To free theauxiliary locking tumblers or looking members for inward movement and thereby free the cylinder -for rotation ll i s casing, the key operable tumblers are retractable by a proper key to'u'nlocked positions at which annular grooves 28 in the pin type tumblers and notches 29 in the plate type tumblers are aligned with the inner edges of the auxiliary tumblers or locking members.
When all of the tumblers are so moved to their inoperative positions by a proper key and all of their grooves or notches 28 and 29 respectively, align with the auxiliary tumblers or looking members, it is possible to turn the cylinder as the rounded outer edges of the auxiliary tumblers or looking members cam themselves out or their respective grooves 23 in the casing, the inner edge portions of the locking members entering the grooves or notches in the tumblers.
The annular grooves or notches in the tumblers are of sumcient depth to allow the full inward projection oi the auxiliary tumblers on looking members necessary to release the cylinder for rotation, but have their sides sharply defined so that if an improper key is used, and any one tumbler is not moved to its proper inoperative position, such tumbler will hold the auxiliary tumblers or locking membersin their operative positions. It is thus extremely difllcult, if not utterly impossible, to pick the lock of this invention.
To further guard against the possibility oi. picking, the tumblers are equipped with false grooves and notches 28' and 29'. These false notches and grooves are of insufllcient depth to I allow the complete retraction tumblers or locking members. i
If desired, certain of the tumblers may be equipped with two proper or suiiiciently deep grooves or notches, as shown in Figures 6 and 12, for the purpose of master keying a series of locks, and in Figure 8, the master or special key I3 is shown holding two of the tumblers at (tiifierent heights, but in proper unlocking posiions.
From the foregoing description taken in connection with the accompanying drawing, it will be readily apparent to those skilled in the art to which this invention appertains, that the look here disclosed, aifords a very secure manner of locking the cylinder against rotation in its casing, and that picking or decoding of the lock by any known method is precluded.
What I claim as my invention is:
1.. In a look, a bored mounting member, a lock cylinder movable therein and having transversely extending tumbler guideways, a plurality of key operable tumblers guided at their sides in said guideways for linear movement transversely of the cylinder, and an auxiliary tumbler movable in a plane angular to the plane of movement 01 said plurality of key operable tumblers biased to an operative position interlocking the cylinder and its mounting member and positively held in its operative position by the unimpaired oi the auxiliary thickness of any one of said plurality of key tumbler guideways, a plurality of key operable tumblers guided and supported in the guideways for movement transversely of the cylinder in substantially a common plane longitudinal to the cylinder and with one end of the tumblers accessible from the keyway to be engageable. by v a key inserted into the keyway, spring means acting on the other ends of the tumblers to press the same toward the keyway, a pair of diagonally opposed locking members movable radially in recesses in the cylinder at opposite sides of the plurality of key operable tumblers and engageable by the key operable tumblers at their inner edges, spring means to project the locking members outwardly from the cylinder into engagement with longitudinal grooves in the mounting member to secure the cylinder against rotation, the outer edges of the locking members and the grooves receiving the same being so shaped as to cam the locking members inwardly upon rotation of the cylinder when said key operable tumblers are not blocking inward movement of the locking members, and the key operable tumblers being formed with narrow portions adapted to be aligned with the locking members to receive their inner edge portions and allow in-- ward movement thereof upon movement of the tumblers to unlocked positions by a proper key inserted into the keyway.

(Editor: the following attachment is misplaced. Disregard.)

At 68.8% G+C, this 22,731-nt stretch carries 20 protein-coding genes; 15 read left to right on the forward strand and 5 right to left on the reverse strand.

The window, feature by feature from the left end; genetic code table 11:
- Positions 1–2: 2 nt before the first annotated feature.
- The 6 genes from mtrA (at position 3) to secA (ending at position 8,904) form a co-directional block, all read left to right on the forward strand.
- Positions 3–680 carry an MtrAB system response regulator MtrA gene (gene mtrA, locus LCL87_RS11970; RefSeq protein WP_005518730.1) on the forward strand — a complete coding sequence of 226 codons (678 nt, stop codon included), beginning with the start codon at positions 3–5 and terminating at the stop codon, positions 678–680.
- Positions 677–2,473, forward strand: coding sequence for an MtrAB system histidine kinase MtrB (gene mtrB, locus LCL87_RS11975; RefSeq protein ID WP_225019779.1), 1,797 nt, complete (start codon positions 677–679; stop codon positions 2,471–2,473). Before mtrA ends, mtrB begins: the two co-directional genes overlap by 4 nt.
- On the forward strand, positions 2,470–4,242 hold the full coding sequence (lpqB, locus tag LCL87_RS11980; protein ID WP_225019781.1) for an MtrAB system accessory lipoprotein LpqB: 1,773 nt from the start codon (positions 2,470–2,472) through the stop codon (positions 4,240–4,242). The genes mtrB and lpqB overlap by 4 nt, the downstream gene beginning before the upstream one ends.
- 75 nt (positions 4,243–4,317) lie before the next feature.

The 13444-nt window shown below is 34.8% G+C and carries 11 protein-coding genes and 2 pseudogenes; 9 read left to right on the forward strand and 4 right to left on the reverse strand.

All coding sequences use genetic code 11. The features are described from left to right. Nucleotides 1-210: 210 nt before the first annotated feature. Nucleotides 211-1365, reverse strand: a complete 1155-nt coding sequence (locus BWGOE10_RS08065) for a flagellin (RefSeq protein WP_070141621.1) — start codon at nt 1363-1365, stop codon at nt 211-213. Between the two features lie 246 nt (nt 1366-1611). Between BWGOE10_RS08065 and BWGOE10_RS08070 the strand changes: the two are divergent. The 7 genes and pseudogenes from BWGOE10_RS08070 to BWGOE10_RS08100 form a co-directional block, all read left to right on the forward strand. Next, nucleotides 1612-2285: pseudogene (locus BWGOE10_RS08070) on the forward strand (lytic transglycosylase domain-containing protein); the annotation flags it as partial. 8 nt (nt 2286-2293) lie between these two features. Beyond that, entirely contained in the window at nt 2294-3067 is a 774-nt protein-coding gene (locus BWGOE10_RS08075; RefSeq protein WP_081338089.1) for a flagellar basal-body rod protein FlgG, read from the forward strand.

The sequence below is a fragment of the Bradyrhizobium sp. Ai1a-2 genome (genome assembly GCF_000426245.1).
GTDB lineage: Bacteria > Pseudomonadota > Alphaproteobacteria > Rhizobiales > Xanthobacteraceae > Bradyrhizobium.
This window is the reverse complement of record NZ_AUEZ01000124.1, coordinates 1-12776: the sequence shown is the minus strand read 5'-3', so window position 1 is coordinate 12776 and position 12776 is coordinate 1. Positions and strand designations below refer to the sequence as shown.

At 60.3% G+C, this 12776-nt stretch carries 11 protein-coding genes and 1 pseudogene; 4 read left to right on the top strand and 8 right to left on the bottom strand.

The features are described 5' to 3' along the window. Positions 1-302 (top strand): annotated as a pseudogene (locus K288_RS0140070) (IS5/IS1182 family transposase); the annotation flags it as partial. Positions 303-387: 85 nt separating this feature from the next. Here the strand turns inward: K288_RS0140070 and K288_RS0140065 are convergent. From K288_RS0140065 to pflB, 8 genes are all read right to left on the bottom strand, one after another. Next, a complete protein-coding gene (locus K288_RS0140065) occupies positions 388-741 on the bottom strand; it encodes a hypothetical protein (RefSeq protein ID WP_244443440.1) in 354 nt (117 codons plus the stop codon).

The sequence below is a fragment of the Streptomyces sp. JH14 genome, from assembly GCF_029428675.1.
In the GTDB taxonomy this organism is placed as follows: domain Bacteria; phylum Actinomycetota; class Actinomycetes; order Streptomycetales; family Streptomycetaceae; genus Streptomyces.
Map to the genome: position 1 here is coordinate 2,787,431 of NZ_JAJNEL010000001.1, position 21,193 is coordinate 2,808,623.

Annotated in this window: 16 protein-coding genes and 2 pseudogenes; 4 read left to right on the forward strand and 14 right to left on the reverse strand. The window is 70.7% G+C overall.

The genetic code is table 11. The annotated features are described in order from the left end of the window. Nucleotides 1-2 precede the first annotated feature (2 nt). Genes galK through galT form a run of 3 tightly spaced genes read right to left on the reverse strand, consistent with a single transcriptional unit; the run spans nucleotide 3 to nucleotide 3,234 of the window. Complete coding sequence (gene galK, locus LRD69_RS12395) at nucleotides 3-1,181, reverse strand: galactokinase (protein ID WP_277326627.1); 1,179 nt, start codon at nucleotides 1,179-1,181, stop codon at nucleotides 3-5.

SAMUEL A. KISS.